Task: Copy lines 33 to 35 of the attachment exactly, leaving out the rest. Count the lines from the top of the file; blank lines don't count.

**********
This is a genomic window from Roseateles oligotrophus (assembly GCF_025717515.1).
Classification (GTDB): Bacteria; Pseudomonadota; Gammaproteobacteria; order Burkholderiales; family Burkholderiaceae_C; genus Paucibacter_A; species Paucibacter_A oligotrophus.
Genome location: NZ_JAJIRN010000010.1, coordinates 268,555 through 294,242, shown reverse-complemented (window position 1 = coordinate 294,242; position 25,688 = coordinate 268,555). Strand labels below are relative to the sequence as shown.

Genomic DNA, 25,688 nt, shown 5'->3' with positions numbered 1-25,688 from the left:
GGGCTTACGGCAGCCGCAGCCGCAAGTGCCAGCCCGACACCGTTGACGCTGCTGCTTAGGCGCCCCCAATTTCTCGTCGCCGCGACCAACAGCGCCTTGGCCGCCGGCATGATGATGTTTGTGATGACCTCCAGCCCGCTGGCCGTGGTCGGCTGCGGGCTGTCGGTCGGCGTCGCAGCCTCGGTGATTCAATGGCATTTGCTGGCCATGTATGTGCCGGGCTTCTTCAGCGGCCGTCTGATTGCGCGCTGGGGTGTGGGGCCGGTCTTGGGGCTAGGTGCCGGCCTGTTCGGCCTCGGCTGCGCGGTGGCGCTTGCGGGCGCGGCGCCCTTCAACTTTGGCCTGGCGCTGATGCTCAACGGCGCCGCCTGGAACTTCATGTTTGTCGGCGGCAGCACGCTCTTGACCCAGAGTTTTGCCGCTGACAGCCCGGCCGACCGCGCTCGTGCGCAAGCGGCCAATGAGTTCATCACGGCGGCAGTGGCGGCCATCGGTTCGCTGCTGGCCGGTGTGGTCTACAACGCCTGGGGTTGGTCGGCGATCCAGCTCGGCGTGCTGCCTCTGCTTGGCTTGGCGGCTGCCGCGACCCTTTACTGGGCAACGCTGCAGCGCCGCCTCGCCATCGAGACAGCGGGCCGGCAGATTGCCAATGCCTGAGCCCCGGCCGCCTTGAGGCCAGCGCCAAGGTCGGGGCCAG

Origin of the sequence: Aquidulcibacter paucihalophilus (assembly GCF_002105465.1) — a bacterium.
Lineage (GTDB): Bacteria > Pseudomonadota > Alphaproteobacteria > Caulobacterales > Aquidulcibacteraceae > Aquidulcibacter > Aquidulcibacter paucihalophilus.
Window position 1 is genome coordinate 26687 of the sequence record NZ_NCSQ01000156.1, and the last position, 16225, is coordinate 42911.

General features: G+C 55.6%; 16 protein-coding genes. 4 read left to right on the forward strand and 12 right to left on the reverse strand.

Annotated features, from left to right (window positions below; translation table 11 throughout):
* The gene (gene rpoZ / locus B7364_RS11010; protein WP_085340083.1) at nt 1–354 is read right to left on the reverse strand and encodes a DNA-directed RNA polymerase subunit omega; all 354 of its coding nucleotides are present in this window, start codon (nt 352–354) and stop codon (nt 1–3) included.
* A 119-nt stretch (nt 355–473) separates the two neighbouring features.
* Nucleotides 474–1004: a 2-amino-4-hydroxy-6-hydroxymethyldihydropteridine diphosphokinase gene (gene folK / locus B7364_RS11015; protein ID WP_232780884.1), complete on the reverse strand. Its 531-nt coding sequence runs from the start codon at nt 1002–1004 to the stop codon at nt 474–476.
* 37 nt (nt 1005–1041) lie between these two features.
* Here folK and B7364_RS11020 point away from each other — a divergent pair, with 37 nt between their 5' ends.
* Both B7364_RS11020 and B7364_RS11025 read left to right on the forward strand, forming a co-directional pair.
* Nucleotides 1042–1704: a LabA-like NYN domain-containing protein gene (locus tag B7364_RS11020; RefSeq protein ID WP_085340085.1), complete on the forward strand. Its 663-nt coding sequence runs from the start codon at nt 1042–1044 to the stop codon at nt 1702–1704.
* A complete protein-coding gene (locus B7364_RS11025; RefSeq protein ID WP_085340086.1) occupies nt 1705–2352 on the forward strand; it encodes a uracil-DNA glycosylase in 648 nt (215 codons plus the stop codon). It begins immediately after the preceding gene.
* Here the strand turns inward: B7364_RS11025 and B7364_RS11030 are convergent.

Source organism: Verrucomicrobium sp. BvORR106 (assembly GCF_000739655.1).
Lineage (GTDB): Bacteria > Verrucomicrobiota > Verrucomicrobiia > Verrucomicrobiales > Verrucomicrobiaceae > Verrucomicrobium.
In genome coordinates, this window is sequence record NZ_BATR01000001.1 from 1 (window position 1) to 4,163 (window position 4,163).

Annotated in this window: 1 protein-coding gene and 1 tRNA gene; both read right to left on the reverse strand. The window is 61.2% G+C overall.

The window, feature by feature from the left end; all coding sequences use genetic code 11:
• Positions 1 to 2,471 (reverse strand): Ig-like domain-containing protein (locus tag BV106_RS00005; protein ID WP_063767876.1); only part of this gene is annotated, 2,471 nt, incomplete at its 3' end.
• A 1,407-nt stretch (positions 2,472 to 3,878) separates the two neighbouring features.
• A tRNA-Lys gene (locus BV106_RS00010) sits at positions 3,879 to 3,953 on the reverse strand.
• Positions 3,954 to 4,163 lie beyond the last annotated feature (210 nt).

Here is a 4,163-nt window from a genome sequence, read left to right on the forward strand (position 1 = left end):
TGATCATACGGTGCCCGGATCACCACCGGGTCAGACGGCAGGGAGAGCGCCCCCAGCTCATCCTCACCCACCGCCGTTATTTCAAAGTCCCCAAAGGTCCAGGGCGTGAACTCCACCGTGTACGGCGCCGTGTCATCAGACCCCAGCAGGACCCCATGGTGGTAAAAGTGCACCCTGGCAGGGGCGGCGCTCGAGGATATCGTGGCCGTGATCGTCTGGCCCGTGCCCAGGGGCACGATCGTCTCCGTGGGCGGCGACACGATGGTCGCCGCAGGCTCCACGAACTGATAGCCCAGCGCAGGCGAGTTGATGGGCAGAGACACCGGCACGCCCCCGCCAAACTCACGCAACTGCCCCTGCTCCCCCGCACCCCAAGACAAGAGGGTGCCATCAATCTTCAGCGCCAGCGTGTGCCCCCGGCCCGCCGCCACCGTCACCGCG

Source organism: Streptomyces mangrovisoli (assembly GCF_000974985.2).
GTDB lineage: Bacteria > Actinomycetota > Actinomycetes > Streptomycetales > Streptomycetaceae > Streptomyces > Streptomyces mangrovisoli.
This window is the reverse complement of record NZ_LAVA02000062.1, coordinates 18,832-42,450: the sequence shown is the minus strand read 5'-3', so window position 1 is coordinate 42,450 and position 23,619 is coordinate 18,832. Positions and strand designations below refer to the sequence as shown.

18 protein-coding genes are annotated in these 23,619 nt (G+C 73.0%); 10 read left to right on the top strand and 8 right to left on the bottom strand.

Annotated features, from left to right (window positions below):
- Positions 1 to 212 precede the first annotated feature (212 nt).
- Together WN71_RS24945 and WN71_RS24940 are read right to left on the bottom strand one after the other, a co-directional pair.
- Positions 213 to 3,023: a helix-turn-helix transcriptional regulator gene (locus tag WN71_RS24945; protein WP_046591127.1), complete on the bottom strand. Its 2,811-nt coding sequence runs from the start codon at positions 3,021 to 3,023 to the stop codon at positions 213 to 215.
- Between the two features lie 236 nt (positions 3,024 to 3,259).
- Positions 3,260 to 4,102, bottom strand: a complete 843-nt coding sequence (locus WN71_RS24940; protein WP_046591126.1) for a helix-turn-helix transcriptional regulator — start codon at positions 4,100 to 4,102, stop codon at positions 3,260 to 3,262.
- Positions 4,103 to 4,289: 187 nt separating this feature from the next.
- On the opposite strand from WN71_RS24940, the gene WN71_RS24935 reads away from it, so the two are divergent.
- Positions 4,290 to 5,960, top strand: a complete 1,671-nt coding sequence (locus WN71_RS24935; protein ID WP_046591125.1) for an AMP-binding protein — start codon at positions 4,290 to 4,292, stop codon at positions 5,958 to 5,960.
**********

This window is the reverse complement of record NZ_LAVA02000062.1, coordinates 18,832-42,450: the sequence shown is the minus strand read 5'-3', so window position 1 is coordinate 42,450 and position 23,619 is coordinate 18,832. Positions and strand designations below refer to the sequence as shown.

18 protein-coding genes are annotated in these 23,619 nt (G+C 73.0%); 10 read left to right on the top strand and 8 right to left on the bottom strand.

Annotated features, from left to right (window positions below):